Drug lord Joaquin ‘El Chapo’ Guzman found guilty on all 10 charges
(NEW YORK) -- Notorious Mexican drug kingpin Joaquin "El Chapo" Guzman has been found guilty on all charges by a jury in Brooklyn federal court.
The jury found Guzman responsible for violence, including murders, as well as the "smuggling of massive amounts of narcotics" into the U.S. over decades, prosecutors told reporters after Tuesday's verdict.
After the verdict, Ray Donovan, special agent in charge of the Drug Enforcement Administration (DEA), called Guzman a "ruthless killer" who was "responsible for unthinkable amounts of death and destruction" in the U.S. and Mexico.
“He was the man behind the curtain -- he pulled all the strings,” Donovan said.
The drug lord is expected to be sentenced to life without the possibility of parole -- a sentence that will give him "no escape and no return," Richard Donoghue, U.S. Attorney for the Eastern District of New York, told reporters Tuesday.
Jurors were asked to weigh 10 counts against Guzman, each with different components.
Guzman's federal drug conspiracy trial started three months ago. The verdict comes on the sixth day of jury deliberations.
Prosecutors accused Guzman of trafficking cocaine, heroin, methamphetamine and marijuana into the U.S. as a top leader of the Sinaloa cartel.
The defense asserted Guzman, 61, was the victim of an elaborate conspiracy.
Over 50 witnesses were called by the prosecution, describing all aspects of Guzman's life, from brutal murders, a naked journey he took through a secret tunnel, plastic bananas filled with cocaine and spied-on mistresses.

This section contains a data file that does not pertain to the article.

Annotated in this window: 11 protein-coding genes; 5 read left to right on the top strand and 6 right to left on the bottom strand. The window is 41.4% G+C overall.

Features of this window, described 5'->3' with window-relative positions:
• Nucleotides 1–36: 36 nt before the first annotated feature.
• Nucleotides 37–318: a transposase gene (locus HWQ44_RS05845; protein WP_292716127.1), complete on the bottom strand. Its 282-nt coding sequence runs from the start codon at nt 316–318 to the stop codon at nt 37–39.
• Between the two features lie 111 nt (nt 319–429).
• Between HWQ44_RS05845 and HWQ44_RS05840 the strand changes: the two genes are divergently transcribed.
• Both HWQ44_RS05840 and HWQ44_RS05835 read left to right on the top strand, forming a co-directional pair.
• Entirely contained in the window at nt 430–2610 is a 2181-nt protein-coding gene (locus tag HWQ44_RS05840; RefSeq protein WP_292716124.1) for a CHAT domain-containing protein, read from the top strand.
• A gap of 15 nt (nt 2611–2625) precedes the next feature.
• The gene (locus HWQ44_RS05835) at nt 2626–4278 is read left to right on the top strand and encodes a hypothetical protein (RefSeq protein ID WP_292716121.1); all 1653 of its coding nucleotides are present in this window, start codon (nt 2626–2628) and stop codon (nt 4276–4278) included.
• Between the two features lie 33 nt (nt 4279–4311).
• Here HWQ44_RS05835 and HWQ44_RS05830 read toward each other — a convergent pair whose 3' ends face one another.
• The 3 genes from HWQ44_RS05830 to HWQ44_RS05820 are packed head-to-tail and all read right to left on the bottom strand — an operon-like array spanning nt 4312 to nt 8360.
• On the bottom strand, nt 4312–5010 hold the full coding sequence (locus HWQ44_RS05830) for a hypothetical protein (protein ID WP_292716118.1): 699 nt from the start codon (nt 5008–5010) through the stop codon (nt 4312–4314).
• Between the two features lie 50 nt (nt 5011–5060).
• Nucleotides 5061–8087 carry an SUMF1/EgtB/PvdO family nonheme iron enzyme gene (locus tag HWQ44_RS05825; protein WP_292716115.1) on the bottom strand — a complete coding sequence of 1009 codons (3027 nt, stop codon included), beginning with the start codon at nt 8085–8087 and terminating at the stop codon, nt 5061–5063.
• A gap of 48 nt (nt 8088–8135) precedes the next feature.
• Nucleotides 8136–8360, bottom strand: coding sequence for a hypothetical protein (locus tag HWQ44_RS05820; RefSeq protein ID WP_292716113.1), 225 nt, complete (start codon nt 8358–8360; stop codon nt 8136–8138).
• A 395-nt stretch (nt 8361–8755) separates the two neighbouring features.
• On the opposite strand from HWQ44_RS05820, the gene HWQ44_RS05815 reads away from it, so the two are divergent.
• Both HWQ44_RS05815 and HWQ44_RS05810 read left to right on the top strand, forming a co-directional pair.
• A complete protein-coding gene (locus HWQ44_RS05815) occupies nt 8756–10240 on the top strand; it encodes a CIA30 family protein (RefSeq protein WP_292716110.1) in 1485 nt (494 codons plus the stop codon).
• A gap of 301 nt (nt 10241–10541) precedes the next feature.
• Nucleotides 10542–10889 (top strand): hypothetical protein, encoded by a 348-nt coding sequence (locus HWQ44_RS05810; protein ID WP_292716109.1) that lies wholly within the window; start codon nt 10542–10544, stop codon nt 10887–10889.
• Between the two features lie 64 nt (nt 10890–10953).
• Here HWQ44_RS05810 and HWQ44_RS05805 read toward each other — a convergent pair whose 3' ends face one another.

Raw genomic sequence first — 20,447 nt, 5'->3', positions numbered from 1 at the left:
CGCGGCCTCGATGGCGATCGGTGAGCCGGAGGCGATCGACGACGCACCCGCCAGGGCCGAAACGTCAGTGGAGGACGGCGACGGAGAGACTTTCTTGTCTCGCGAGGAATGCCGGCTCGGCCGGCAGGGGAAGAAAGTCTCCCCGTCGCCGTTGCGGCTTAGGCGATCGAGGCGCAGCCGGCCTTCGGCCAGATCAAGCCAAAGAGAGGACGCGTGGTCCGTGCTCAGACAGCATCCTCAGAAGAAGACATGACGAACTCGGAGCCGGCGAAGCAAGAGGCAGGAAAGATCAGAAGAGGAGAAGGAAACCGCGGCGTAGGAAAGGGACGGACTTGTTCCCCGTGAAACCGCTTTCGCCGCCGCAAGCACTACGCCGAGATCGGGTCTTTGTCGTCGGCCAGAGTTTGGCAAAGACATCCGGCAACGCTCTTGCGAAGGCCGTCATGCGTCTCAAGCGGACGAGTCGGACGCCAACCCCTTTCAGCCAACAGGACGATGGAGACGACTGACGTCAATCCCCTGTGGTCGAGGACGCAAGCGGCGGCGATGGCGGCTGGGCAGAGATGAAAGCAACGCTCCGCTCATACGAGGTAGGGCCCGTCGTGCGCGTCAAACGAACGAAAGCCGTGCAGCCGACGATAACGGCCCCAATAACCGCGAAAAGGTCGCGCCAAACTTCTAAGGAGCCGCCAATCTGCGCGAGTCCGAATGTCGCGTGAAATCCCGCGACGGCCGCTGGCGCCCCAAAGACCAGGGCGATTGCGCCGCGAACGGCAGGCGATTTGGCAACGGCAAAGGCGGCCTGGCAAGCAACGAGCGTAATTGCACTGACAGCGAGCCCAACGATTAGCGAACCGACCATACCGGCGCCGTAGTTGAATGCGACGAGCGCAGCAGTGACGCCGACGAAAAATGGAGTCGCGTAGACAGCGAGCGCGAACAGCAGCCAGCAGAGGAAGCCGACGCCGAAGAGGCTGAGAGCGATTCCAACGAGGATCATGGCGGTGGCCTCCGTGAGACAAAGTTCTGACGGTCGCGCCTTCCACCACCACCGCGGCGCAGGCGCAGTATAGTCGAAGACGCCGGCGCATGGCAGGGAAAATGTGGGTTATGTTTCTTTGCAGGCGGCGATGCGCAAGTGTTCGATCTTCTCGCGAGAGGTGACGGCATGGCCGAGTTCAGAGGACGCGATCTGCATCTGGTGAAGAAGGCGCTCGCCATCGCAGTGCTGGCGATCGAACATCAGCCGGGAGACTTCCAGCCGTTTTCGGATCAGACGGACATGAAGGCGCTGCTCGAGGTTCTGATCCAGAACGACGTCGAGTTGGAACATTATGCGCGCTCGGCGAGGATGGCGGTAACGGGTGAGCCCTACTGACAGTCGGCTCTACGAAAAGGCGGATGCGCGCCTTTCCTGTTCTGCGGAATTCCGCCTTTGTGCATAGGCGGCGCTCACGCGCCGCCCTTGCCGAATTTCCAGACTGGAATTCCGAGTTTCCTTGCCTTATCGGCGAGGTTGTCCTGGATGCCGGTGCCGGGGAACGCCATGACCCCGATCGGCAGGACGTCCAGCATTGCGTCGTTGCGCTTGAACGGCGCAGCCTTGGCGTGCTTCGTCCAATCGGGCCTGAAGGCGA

An official for the DEA on Tuesday described the verdict as justice for countless drug overdose victims in the U.S.
Donovan blamed Guzman and the Sinaloa cartel for the current opioid crisis, noting they first introduced Mexican heroin laced with fentanyl into the U.S.
After the verdict, a defense attorney for Guzman told reporters, "You still have to fight" no matter who your client is."
"We took that obligation incredibly seriously," the defense attorney said. "This was a case that was literally, literally, an avalanche of evidence... Everything was left on the battlefield."
"We judge him how he is with us" Guzman's attorneys said, describing him as a "gentleman," who acted supportive, happy and "appreciative of all of our efforts."
Guzman has twice escaped from prison in Mexico, most recently in 2015.
He is scheduled to be sentenced on June 25.
He was recaptured in 2016 and extradited to the U.S. in 2017.
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